A rifted arc-ophiolite assemblage and over-lying volcaniclastic rocks, all of late Middle Jurassic age, represent a fragment of the frontal-arc margin of a back-arc basin, now exposed on Cedros Island in Baja California (Mexico). Ophiolite generation was immediately followed by progradation of a deep- marine volcaniclastic apron (Gran Cañnon Formation) contemporaneous with the growth of island-arc volcanoes. This back-arc apron shows relatively simple, uniform sedimentation patterns that may be recognizable in other back-arc basins isolated from terrigenous sediment influx.

The progradational back-arc apron sequence includes, from base to top, (1) the tuff lithofacies—thin-bedded, well-sorted, laterally continuous tuffs that thicken into basement paleo-lows. These were deposited from dilute sediment gravity flows generated by eruptions from a deeply submerged, nascent arc. (2) the lapilli tuff-tuff breccia lithofacies—medium- to very thick-bedded lapilli tuffs and tuff breccias. These were deposited from debris flows on proximal parts of the apron, and high-density turbidites were deposited on more distal parts. This lithofacies records increasing generation and resedimentation of scoriaceous and hyaloclastic debris as the summits of the arc volcanoes grew nearer to sea level. (3) the primary volcanic lithofacies—monolithologic dacite pyroclastic flows were produced during the eruption of differentiated magmas, which climaxed the growth of the island arc. Basalt lava flows were fed from fissures that extended down the apron within the back-arc basin.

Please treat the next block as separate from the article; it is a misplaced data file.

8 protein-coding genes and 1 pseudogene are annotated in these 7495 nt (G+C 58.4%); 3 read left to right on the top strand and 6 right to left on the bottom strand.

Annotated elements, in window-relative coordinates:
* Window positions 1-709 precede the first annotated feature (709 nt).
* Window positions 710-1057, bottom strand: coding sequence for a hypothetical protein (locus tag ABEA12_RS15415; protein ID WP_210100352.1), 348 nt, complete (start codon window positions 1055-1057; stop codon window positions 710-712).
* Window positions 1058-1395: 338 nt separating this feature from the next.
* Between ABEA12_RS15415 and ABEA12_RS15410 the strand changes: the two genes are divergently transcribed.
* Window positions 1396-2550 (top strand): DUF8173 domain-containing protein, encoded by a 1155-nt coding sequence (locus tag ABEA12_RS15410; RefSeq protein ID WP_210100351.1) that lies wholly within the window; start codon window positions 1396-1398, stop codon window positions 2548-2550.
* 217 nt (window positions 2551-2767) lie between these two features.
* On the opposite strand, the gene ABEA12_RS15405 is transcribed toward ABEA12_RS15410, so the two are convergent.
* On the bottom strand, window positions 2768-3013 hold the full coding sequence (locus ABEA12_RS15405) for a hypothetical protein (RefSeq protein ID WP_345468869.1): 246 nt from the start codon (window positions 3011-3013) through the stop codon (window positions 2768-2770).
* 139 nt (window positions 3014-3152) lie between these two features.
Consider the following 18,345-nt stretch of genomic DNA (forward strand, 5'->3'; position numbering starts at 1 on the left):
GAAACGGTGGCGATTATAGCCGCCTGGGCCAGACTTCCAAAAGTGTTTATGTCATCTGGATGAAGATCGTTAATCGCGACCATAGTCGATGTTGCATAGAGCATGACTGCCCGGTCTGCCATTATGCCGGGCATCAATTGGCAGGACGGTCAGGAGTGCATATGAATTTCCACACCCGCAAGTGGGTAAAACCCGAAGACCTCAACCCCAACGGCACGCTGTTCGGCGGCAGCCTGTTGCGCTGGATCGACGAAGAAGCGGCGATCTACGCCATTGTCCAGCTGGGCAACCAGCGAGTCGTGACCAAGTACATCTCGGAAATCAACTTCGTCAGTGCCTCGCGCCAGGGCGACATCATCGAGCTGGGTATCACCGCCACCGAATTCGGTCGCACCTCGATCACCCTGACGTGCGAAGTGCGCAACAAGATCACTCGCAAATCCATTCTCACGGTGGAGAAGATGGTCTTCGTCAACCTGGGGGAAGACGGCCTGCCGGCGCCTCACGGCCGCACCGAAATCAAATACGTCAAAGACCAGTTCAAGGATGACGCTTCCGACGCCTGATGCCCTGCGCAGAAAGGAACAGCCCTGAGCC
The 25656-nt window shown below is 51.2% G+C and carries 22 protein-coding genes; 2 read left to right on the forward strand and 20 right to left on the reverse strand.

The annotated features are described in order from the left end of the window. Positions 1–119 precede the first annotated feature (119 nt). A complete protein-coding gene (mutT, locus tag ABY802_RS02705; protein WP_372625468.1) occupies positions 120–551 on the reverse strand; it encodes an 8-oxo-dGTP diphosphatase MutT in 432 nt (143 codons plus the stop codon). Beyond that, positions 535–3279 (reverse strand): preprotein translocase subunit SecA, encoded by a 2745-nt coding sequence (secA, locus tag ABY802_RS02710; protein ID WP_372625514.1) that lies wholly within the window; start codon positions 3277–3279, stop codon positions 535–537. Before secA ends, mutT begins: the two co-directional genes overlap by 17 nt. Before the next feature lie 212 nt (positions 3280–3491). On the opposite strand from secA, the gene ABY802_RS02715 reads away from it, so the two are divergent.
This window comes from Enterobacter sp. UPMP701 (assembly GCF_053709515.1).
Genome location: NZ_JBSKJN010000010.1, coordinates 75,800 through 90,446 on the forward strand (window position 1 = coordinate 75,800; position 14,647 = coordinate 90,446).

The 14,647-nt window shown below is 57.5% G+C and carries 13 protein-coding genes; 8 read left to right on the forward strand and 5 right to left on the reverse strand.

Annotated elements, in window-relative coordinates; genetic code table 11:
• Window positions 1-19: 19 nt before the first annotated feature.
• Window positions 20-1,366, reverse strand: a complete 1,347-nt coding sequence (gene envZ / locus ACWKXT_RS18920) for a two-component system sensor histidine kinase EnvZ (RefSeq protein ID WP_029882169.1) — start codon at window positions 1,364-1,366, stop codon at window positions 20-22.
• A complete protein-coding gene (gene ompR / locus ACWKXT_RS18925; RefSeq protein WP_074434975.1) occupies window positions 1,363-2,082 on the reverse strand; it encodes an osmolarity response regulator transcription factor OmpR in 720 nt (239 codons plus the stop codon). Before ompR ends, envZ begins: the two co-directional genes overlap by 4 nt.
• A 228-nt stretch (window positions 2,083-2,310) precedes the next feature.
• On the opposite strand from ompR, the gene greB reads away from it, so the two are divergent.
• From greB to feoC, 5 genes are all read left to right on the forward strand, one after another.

Pyroclastic rocks of the back-arc apron were blanketed with silty basinal turbidites (epiclastic facies) that record abrupt cessation of volcanism and erosion of the arc within about 10 m.y. of ophiolite generation, reflecting the temporal episodicity of back-arc basins.

It is predicted from this study that the frontal-arc side of back-arc spreading centers is preferentially preserved in the geologic record relative to the center of the basin. It is suggested that the "hot" frontal-arc side of the basin is prone to intra-plate volcanism but is unaffected by faulting subsequent to basin initiation. Several factors lead to slumps occurring more frequently on the arc flank of back-arc basins than in any other tectonic setting, except perhaps intra-arc marine basins.

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